The Central Bureau of Investigation (CBI) will study the Delhi Court's verdict in which it has ordered reopening of a 1984 anti-Sikhs riots case against Congress leader Jagdish Tytler.
The investigating agency will decide on the future course of action after studying the court's orders.
A Delhi Court today set aside the CBI closure report on Tytler, and ordered the reopening of the case against the Congress leader in connection with the 1984 anti-Sikh riots.
The CBI had earlier given a clean chit to Tytler in 2007 and in 2009 claiming there was no evidence against him.
However, challenging the closure report filed by the CBI in 2009, Lakhwinder Kaur, whose husband was killed in the riots, argued that the investigating agency had not recorded the testimonies of two key eyewitnesses who have since the riots moved to the United States.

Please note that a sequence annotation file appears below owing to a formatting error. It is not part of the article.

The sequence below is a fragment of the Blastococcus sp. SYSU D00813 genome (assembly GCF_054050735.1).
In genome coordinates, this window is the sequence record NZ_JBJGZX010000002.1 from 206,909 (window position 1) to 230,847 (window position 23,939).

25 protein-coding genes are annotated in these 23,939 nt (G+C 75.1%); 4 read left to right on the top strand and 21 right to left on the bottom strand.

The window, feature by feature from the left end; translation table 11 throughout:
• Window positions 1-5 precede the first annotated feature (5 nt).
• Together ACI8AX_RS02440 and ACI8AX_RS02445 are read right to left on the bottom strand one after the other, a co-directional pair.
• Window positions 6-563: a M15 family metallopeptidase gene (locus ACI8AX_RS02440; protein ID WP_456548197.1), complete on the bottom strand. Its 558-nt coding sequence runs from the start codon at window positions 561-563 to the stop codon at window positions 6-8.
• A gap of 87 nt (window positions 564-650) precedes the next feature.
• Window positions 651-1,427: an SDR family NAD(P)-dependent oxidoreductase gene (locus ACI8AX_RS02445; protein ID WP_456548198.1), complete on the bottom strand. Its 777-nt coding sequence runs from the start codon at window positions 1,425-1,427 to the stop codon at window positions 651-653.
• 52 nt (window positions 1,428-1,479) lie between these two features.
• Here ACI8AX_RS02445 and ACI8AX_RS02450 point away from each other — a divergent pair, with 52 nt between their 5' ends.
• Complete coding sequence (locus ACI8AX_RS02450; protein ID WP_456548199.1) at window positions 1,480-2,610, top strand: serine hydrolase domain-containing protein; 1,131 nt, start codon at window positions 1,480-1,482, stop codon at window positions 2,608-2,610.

During the arguments on April 4, the CBI prosecutor had sought the dismissal of the plea filed by the victim, saying the probe has made it clear that Tytler was not present on November 1, 1984 at Gurudwara Pulbangash in North Delhi where three people were killed during the riots.
The prosecutor said at the time of the incident, Tytler was at Teen Murti Bhawan, the residence of the then late Prime Minister Indira Gandhi.
Tytler was among the three prominent leaders named in the reports on the anti-Sikh riots. Two other leaders named were Sajjan Kumar and the late HKL Bhagat.
The 1984 anti-Sikh riots, which claimed the lives of almost 3000 Sikhs, were triggered by the assassination of Indira Gandhi on October 31, 1984 by two of her Sikh bodyguards. (ANI)